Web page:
Julia Donaldson,Axel Scheffler, The Gruffalo Reviews

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Julia Donaldson,Axel Scheffler, The Gruffalo
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Latest Reviews

“Brilliant book. I'm new to it, only discovered it...”

★★★★★

written by probooklover on 27/04/2009

Brilliant book. I'm new to it, only discovered it after reading this article where Julie Donaldson talks to Axel Sheffler - the illustrator responsible for The Gruffalo - http://www.wbqonline.com/feature.do?featureid=273

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“i loved The Gruffalo,Its very funny, and so did the...”

★★★★★

written by on 21/02/2009

i loved The Gruffalo,Its very funny, and so did the children as i work in a playwork setting!

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“My daughter (her dad & I) love this story so much we...”

★★★★★

written by on 06/11/2008

My daughter (her dad & I) love this story so much we have now bought many more Julia Donaldson & Axel Scheffler books and all are brilliant.

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“I work with children from 2 up and they love 'The...”

★★★★★

written by on 09/10/2008

I work with children from 2 up and they love 'The Gruffalo', i haven't found one that doesn't. They love repeating all the words and looking to see what animal it is. I've ended up reading it every story time because they love it so much! Worth every penny.

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“Julie Donaldson, Axel Scheffler, The Gruffalo; a...”

★★★★★

written by SuffolkShopper on 18/01/2008

Julie Donaldson, Axel Scheffler, The Gruffalo; a charming and engaging story written in iambic pentameter it's fun to read and a kid's favourite.

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“So the mouse outwits the woodland creatures even the...”

★★★★★

written by bml88 on 22/02/2007

So the mouse outwits the woodland creatures even the scary Gruffalo. The rhyme scheme works really well and the story has a great completeness about it. The illustrations really work - this is a classic.

This is a fab book - it's never too early to buy for your children - this became my son's favourite book when he had just turned one - OK he couldn't read it but he loved the pictures and hearing the story - Tip - buy the hardback version if you are buying for very little ones.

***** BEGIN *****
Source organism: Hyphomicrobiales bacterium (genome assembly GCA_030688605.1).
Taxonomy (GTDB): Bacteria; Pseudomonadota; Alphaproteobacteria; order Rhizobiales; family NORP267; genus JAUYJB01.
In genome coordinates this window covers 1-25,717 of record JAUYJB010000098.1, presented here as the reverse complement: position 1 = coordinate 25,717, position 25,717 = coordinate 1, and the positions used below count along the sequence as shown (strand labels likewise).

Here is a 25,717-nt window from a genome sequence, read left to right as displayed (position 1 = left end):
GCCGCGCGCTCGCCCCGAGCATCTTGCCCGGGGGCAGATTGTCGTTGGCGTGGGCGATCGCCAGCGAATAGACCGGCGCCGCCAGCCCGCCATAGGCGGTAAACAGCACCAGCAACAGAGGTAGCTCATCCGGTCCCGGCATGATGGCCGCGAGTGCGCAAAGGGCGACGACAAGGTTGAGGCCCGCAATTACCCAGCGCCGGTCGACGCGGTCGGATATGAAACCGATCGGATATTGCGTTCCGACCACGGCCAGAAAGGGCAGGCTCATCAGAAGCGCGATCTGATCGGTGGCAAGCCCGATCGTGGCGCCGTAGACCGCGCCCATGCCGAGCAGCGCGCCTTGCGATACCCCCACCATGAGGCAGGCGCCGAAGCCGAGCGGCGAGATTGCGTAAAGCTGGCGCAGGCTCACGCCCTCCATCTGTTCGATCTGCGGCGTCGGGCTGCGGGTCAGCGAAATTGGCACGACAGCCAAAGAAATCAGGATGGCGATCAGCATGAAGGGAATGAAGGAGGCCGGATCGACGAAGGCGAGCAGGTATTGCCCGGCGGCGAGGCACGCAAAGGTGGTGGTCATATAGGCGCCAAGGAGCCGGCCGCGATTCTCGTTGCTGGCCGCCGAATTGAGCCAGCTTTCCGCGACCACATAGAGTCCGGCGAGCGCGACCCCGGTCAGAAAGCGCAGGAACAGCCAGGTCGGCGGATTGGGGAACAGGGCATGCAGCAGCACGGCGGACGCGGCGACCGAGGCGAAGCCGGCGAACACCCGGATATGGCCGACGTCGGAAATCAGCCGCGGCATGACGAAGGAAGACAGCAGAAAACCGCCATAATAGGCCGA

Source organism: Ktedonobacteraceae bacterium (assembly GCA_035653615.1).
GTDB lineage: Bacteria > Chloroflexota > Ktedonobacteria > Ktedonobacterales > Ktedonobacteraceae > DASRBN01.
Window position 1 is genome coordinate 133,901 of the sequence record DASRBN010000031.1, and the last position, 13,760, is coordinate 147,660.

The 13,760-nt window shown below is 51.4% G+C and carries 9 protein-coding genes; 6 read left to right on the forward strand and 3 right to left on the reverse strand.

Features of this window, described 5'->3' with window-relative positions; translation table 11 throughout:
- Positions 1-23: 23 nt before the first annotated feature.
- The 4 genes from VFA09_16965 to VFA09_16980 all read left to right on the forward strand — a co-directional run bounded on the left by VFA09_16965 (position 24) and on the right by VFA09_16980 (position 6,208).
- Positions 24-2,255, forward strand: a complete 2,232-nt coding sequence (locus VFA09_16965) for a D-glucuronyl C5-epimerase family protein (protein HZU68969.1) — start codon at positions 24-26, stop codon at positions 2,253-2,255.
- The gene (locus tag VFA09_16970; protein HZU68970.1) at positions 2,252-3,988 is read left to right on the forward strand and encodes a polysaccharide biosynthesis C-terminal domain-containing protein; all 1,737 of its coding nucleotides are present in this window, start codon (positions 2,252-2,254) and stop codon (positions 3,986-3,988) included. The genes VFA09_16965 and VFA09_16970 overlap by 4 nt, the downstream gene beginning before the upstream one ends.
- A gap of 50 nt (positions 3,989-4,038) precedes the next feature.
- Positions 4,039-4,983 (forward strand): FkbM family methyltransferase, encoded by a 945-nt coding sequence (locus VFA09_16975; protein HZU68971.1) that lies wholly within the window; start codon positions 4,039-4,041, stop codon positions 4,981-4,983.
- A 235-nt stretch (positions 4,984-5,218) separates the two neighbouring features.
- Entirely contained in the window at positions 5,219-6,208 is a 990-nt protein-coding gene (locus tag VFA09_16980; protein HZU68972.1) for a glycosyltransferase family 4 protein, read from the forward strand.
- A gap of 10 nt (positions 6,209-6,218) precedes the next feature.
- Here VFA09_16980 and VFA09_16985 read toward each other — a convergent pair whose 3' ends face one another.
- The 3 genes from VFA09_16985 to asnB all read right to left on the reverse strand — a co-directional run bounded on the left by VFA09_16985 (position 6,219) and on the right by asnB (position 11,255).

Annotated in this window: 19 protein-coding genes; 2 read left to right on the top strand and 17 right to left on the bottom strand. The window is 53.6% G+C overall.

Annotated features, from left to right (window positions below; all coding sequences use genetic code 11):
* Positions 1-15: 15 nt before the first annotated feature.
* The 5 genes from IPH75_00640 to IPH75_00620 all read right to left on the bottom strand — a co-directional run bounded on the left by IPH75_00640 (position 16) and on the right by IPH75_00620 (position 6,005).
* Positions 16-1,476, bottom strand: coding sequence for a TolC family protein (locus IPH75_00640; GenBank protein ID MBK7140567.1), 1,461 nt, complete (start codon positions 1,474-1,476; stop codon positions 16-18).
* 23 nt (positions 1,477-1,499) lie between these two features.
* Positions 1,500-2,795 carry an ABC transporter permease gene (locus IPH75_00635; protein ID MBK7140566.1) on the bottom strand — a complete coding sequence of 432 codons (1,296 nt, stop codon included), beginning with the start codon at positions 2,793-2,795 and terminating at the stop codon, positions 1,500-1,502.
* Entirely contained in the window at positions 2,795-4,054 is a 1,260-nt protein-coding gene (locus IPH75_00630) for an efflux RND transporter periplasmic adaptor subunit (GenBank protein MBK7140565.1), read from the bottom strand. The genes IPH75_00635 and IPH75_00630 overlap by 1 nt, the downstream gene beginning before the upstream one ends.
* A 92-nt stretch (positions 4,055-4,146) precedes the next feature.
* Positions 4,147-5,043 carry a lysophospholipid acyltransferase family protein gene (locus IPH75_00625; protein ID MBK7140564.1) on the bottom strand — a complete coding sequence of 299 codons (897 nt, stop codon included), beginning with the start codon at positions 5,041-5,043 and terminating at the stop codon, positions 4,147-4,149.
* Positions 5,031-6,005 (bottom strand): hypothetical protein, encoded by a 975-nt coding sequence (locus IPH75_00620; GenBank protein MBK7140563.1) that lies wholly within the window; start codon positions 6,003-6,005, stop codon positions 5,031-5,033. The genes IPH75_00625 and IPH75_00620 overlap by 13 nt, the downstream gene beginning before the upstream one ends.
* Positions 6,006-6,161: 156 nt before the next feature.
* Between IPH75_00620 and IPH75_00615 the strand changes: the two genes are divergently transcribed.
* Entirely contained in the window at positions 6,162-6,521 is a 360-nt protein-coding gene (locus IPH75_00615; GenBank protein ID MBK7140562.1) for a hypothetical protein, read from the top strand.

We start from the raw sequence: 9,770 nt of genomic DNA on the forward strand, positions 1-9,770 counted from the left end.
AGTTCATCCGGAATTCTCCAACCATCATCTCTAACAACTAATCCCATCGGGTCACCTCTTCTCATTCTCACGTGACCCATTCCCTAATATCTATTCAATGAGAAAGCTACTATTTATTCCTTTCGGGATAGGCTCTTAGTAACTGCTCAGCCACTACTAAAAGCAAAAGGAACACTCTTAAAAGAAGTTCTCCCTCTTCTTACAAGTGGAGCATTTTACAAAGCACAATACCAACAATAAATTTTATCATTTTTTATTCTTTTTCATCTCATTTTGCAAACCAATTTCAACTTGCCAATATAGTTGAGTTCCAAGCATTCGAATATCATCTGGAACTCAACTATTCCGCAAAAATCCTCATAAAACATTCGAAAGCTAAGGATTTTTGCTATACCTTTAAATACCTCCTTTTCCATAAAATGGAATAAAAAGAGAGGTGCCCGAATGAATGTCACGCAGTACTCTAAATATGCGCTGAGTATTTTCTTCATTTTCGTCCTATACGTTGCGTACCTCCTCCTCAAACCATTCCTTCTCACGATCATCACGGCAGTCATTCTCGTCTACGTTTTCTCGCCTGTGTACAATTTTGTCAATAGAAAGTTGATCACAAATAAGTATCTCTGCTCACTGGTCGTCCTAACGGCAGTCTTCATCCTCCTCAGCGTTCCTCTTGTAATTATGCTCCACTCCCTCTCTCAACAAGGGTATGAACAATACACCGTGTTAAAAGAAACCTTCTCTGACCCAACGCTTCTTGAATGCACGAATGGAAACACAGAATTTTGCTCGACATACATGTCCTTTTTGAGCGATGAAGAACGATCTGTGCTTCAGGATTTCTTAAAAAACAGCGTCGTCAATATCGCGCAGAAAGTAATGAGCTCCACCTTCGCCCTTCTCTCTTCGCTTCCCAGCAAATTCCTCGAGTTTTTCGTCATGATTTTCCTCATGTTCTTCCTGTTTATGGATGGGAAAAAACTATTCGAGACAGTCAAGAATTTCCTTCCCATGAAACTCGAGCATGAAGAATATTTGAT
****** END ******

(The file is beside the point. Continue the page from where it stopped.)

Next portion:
Say the last two lines in a whisper.

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“Fox, Owl and Snake all try and entice the mouse into...”

★★★★★

written by andyv on 07/09/2006

Fox, Owl and Snake all try and entice the mouse into what could be a trap - but the mouse is just too clever - the kids love it. Try reading The Griffalo with different voices for each of the animals - do it once and they do not forget! I always found the mouse was a little bit camp, the snake had a lisp, the fox was a bit "noel coward" and the owl twit-twooed his way through.

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“What a wonderful book! The mouse is a cunning little...”

★★★★★

written by stopchurchill on 22/03/2006

What a wonderful book! The mouse is a cunning little creature- unlikely hero. Who manages to scare a big gruffalo away by convincing him that all the other animal in the wood are afraid of him- in actual fact they are afraid of the Gruffalo standing behind him!!!!

Work of genius. This is a bedtime tale that will never tire!!!!

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“"A MOUSE TOOK A STROLL THROUGH A DEEP DARK WOOD. ”

★★★★★

written by quiltedcamel on 26/01/2006

"A MOUSE TOOK A STROLL THROUGH A DEEP DARK WOOD.
A FOX SAW THE MOUSE AND THE MOUSE LOOKED GOOD"

We bought The Gruffalo some time ago, and from the start it was a hit with little lady.

Having recently bought tickets for the live theatre production, it has once again become a "must read every night" book, and I for one, am not complaining.